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Digital Video Broadcasting (DVB) is a set of standards that define digital broadcasting using existing satellite, cable, and terrestrial infrastructures. In the early 1990s, European broadcasters, consumer equipment manufacturers, and regulatory bodies formed the European Launching Group (ELG) to discuss introducing digital television (DTV) throughout Europe. The ELG realized that mutual respect and trust had to be established between members later became the DVB Project. Today, the DVB Project consists of over 220 organizations in more than 29 countries worldwide. DVB-compliant digital broadcasting and equipment is widely available and is distinguished by the DVB logo. Numerous DVB broadcast services are available in Europe, North and South America, Africa, Asia, and Australia. The term digital television is sometimes used as a synonym for DVB. However, the Advanced Television Systems Committee (ATSC) standard is the digital broadcasting standard used in the U.S.
A fundamental decision of the DVB Project was the selection of MPEG-2, one of a series of MPEG standards for compression of audio and video signals. MPEG-2 reduces a single signal from 166 Mbits to 5 Mbits allowing broadcasters to transmit digital signals using existing cable, satellite, and terrestrial systems. MPEG-2 uses the lossy compression method, which means that the digital signal sent to the television is compressed and some data is lost. This lost data does not affect how the human eye perceives the picture. Two digital television formats that use MPEG-2 compression are standard definition television (SDTV) and high definition television (HDTV). SDTV's picture and sound quality is similar to digital versatile disk (DVD). HDTV programming presents five times as much information to the eye than SDTV, resulting in cinema-quality programming.
DVB uses conditional access (CA) systems to prevent external piracy. There are numerous CA systems available to content providers allowing them to choose the CA system that they feel is adequate for the services they provide. Each CA system provides a security module that scrambles and encrypts data. This security module is embedded within the receiver or is detachable in the form of a PC card. Inside the receiver, there is a smart card that contains the user's access information. The following describes the conditional access process:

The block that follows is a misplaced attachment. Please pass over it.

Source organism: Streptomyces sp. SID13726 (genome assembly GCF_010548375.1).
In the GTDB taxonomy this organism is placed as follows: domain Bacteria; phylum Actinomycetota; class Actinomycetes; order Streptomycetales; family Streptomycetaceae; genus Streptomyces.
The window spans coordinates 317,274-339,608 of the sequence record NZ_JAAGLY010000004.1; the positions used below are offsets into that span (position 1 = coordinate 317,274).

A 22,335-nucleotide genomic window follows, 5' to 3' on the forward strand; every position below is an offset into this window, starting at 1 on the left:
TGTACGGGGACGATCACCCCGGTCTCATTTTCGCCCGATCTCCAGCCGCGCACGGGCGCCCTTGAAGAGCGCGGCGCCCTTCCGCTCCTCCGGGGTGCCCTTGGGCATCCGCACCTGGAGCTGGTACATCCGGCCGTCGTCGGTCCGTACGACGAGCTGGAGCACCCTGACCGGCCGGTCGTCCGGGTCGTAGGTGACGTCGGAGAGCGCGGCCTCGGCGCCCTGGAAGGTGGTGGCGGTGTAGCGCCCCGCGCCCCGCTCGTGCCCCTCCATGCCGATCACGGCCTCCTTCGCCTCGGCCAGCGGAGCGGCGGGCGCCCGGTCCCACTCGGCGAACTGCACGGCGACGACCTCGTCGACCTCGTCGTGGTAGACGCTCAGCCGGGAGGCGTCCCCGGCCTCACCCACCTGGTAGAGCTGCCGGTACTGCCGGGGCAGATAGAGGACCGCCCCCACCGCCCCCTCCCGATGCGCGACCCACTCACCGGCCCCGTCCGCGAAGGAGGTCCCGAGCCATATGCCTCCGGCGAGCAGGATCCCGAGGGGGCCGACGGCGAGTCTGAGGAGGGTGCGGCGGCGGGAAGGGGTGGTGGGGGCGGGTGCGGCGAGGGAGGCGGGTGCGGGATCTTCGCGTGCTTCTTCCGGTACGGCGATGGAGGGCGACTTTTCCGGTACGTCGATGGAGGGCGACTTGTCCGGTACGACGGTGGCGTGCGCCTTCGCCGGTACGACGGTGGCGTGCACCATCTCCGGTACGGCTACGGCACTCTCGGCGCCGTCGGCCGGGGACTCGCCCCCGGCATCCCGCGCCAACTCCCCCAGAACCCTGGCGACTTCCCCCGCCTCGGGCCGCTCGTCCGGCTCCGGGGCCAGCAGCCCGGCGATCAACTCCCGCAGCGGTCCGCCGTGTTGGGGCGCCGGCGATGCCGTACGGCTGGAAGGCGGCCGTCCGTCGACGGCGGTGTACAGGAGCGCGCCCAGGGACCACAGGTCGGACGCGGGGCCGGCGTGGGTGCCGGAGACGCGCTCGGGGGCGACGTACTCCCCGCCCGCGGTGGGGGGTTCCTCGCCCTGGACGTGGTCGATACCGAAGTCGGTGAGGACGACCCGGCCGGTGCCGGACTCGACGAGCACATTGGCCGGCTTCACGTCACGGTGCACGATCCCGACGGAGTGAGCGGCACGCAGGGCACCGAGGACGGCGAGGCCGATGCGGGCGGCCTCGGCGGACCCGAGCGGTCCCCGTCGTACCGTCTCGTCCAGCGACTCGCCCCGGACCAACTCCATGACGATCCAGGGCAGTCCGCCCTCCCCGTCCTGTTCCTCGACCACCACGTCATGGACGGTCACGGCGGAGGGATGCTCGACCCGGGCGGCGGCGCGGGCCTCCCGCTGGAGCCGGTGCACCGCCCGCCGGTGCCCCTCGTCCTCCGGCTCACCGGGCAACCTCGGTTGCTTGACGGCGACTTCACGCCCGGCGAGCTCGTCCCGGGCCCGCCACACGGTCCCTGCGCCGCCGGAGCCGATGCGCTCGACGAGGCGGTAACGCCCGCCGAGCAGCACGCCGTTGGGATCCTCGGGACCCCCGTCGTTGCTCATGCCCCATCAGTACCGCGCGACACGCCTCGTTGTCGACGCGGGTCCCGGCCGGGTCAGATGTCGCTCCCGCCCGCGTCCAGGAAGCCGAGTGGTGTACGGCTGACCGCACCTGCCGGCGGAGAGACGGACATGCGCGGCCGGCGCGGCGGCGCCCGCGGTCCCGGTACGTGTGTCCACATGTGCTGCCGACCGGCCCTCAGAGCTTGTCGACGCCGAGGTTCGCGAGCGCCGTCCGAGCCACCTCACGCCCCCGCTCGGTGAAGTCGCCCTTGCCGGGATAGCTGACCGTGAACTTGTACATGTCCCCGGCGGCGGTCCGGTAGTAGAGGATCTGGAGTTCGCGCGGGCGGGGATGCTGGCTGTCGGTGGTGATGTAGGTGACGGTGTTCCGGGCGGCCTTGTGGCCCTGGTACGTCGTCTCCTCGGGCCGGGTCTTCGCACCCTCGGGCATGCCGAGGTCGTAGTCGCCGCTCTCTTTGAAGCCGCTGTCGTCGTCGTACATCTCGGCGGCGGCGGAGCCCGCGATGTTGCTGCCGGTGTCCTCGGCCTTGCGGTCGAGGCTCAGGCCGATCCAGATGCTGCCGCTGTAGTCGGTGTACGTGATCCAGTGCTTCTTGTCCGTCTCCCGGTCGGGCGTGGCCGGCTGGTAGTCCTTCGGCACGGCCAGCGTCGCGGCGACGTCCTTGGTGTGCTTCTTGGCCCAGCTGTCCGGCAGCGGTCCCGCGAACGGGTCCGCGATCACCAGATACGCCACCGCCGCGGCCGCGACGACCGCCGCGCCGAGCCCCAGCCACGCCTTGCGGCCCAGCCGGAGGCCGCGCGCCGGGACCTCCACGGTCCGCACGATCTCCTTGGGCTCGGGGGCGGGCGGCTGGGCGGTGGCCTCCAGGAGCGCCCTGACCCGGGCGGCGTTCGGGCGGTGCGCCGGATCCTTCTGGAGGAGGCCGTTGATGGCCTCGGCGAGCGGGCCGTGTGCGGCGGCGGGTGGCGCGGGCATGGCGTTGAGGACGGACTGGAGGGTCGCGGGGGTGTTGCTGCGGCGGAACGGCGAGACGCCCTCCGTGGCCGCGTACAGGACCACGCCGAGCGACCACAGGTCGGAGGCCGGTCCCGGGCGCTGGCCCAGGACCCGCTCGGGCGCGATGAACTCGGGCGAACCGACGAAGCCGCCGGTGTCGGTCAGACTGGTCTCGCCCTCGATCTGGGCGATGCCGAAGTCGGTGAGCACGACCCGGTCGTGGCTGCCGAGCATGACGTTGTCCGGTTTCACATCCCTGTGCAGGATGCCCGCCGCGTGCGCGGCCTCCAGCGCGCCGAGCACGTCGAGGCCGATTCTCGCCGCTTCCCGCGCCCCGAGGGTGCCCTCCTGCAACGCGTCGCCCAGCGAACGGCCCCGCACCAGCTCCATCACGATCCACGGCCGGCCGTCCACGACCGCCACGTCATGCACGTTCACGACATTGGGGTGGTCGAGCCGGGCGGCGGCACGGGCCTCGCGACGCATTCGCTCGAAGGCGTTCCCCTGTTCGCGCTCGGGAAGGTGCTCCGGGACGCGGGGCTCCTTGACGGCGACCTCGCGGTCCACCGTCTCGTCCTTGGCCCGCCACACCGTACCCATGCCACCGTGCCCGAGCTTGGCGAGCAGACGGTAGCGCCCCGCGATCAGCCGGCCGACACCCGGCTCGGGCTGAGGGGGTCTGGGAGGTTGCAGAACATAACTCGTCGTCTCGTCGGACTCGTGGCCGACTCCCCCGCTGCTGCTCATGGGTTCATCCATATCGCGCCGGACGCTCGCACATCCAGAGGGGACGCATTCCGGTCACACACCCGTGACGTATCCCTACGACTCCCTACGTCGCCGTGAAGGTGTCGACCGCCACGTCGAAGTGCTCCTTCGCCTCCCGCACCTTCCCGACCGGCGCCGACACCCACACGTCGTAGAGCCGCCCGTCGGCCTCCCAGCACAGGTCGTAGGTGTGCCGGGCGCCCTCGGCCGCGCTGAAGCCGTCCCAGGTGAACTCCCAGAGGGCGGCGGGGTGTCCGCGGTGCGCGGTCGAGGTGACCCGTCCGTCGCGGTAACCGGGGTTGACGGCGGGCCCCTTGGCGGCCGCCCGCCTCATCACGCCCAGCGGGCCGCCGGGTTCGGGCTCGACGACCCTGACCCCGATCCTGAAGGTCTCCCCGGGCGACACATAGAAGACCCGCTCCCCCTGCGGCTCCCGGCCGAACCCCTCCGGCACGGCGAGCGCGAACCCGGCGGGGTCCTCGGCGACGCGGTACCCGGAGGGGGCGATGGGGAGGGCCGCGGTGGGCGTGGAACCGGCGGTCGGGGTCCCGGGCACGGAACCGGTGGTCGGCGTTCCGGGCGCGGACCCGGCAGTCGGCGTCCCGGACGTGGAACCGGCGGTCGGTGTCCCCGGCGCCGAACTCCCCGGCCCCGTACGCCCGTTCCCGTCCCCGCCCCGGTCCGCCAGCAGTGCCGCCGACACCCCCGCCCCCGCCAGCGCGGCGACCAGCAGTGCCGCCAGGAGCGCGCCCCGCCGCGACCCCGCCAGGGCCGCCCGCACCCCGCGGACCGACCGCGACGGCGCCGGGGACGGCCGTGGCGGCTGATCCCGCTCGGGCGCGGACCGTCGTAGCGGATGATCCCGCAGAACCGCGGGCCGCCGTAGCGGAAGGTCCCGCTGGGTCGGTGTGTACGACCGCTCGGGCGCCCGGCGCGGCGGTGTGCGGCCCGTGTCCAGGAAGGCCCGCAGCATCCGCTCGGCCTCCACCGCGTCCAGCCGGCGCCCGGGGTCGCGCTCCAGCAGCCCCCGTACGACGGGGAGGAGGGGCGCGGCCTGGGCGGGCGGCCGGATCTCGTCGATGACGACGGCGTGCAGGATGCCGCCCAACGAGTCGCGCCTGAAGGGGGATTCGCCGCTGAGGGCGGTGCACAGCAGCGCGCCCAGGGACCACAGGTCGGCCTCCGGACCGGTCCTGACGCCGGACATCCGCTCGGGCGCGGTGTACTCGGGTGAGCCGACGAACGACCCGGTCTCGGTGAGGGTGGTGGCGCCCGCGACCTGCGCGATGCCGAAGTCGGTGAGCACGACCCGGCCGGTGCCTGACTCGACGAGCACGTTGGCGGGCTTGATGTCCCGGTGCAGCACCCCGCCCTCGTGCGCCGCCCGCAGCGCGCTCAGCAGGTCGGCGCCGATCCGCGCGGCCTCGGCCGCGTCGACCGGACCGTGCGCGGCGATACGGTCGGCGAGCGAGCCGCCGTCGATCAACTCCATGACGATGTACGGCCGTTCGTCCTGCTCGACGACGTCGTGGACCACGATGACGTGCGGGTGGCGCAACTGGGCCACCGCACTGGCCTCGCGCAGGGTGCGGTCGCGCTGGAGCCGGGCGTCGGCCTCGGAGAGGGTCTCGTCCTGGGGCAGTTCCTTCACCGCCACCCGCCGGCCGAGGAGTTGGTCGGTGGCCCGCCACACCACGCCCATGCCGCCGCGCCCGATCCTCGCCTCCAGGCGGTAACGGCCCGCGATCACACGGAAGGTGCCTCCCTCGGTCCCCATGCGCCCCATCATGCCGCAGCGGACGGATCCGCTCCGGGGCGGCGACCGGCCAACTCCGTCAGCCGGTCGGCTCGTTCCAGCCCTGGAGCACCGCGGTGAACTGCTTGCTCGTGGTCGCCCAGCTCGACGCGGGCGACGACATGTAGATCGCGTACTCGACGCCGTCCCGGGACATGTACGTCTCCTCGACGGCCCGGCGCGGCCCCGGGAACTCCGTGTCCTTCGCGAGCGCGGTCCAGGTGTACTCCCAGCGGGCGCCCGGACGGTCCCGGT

- The receiver receives the digital data stream.
- The data flows into the conditional access module, which contains the content provider's unscrambling algorithms.
- The conditional access module verifies the existence of a smart card that contains the subscriber's authorization code.
- If the authorization code is accepted, the conditional access module unscrambles the data and returns the data to the receiver. If the code is not accepted, the data remains scrambled restricting access.
- The receiver then decodes the data and outputs it for viewing.
For years, smart cards have been used for pay TV programming. Smart cards are inexpensive allowing the content provider to issue updated smart cards periodically to prevent piracy. Detachable PC cards allow subscribers to use DVB services anywhere DVB technology is supported.
DVB is an open system as opposed to a closed system. Closed systems are content provider-specific, not expandable, and optimized only for television. Open systems such as DVB allows the subscriber to choose different content providers and allows integration of PCs and televisions. DVB systems are optimized for not only television but also for home shopping and banking, private network broadcasting, and interactive viewing. DVB offers the future possibilities of providing high-quality television display in buses, cars, trains, and hand-held devices. DVB allows content providers to offer their services anywhere DVB is supported regardless of geographic location, expand their services easily and inexpensively, and ensure restricted access to subscribers, thus reducing lost revenue due to unauthorized viewing.